Have never 'hung' any of my meat any longer than it took to get it out of the field. Everything gets processed ASAP after getting home...unless it was frozen in the field, in which case I might hang it outside frozen until such time as I could get to it (still within a day or two). All our caribou have been taken in winter and were typically frozen solid within a couple hours of gutting. Always processed them partially thawed and then refroze them immediately. Some folks like to hang their meat; I don't see the attraction.
                        ...he who knows nothing is nearer to truth than he whose mind is filled with falsehoods & errors. ~Thomas Jefferson
                        I would rather have a mind opened by wonder than one closed by belief. ~Gerry Spence
                        The last thing Alaska needs is another bigot. ~member Catch It

                        Comment


                        • #13
                          iofthethetaiga,
                          Have you experienced hardening when the meat freezes that fast? The back-strap and loin of my moose partially froze last year and they were very tough. I thought it just was due to his size and age but then I came home and researched and learned about cold hardening and that seemed to make sense.

                          Comment


                          • #14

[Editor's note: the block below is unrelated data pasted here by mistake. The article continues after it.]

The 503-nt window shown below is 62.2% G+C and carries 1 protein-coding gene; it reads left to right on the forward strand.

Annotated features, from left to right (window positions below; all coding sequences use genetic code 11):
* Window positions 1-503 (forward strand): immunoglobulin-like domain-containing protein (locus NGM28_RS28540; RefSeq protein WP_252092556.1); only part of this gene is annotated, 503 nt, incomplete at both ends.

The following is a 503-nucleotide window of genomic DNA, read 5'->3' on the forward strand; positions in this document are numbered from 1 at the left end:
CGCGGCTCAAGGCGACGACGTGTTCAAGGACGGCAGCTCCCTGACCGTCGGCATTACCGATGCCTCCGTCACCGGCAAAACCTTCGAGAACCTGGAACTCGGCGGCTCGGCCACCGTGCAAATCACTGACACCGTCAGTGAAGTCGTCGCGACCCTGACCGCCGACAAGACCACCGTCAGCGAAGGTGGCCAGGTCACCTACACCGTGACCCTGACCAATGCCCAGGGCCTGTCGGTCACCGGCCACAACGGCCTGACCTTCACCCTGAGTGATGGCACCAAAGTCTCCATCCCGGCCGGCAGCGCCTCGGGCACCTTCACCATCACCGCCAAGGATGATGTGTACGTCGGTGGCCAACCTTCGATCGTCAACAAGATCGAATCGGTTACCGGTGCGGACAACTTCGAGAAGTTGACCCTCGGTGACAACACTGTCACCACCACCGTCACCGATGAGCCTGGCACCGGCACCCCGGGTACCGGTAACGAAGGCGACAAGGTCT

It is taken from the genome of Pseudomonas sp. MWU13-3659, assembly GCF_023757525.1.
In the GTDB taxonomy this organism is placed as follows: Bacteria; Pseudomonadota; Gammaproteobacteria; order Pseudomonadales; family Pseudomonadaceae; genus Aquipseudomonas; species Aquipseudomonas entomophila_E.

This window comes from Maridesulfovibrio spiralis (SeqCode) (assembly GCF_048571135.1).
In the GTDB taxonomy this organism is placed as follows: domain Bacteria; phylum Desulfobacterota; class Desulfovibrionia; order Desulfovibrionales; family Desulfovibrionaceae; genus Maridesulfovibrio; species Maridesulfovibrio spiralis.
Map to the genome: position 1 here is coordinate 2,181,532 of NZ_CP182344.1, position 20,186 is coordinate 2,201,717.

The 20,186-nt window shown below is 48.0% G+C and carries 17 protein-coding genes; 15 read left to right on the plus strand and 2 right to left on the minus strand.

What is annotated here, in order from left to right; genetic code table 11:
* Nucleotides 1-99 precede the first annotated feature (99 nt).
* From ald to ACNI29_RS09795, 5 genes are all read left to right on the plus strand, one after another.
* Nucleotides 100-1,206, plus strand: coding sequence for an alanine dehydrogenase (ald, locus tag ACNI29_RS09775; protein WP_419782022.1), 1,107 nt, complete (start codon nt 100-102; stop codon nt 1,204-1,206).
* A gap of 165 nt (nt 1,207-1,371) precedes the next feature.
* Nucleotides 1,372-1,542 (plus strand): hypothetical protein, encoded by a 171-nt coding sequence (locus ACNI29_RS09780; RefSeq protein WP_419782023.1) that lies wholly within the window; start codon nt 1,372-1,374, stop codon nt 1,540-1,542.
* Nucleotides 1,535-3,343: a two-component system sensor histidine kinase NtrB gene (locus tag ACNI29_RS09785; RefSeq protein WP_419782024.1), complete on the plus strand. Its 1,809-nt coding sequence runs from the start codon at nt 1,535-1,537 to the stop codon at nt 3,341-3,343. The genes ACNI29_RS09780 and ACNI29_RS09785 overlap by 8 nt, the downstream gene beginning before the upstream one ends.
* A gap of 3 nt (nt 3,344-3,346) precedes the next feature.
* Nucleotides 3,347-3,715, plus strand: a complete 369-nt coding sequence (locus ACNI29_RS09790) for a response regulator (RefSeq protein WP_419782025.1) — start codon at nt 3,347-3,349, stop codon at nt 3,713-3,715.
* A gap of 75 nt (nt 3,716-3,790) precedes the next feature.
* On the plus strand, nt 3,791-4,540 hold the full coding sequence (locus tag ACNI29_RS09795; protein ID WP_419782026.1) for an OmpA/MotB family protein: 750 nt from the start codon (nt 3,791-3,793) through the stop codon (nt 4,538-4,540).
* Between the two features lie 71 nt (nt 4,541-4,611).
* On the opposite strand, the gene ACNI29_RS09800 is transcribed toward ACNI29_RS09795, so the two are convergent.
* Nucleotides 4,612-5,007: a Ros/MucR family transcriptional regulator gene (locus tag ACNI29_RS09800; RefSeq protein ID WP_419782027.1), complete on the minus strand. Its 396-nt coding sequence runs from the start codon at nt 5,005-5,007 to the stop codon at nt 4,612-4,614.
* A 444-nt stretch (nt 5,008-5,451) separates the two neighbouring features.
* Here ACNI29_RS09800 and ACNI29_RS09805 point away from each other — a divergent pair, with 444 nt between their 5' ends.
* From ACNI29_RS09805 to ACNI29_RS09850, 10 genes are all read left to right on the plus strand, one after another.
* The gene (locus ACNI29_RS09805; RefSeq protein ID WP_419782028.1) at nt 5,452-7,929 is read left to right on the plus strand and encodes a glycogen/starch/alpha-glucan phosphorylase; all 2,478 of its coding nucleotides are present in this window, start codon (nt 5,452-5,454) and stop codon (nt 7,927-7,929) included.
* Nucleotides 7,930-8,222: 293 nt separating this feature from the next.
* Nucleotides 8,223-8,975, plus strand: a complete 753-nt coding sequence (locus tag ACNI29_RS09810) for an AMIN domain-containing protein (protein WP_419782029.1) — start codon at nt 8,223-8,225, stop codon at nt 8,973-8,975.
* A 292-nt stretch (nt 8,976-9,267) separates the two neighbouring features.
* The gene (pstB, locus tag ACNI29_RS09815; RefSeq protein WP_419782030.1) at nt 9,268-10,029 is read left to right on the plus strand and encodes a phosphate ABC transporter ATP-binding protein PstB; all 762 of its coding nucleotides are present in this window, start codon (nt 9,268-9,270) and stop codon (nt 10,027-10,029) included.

I think we should point out something as this is his firstmoose, if you CAN hang the meat – you SHOULD. We hang moose for a week if we can,but up north the garage stays around 40-45 degrees in September, which is justabout a perfect hanging temp. Hanging ittenderizes the meat as the aging process breaks it down, leaving finer tablefare in the end. There’s a reason there were always sides of beef hanging forRocky Balboa to punch at the meat packing plant….
                            That being said, you don’t have that option at 70 degrees,but that’s the cost of hunting big game in basically the summer, lol. Luckily for you, he is a spike and his 2 year oldbody is probably already a tender delight to put on the plate. Congrats on yourfirst bull, a favorite meal of mine is celebratory tenderloin steaks!
                            The Second Amendment.......Know it, love it, support it.

                            Comment


                            • #15
                              Originally posted by nooksack View Post
                              iofthethetaiga,
                              Have you experienced hardening when the meat freezes that fast?
                              No. I've heard that talked about here before, but I've never had that experience.
                              ...he who knows nothing is nearer to truth than he whose mind is filled with falsehoods & errors. ~Thomas Jefferson
                              I would rather have a mind opened by wonder than one closed by belief. ~Gerry Spence
                              The last thing Alaska needs is another bigot. ~member Catch It

                              Comment

                              Footer Adsense

                              Collapse
                              Working...
                              X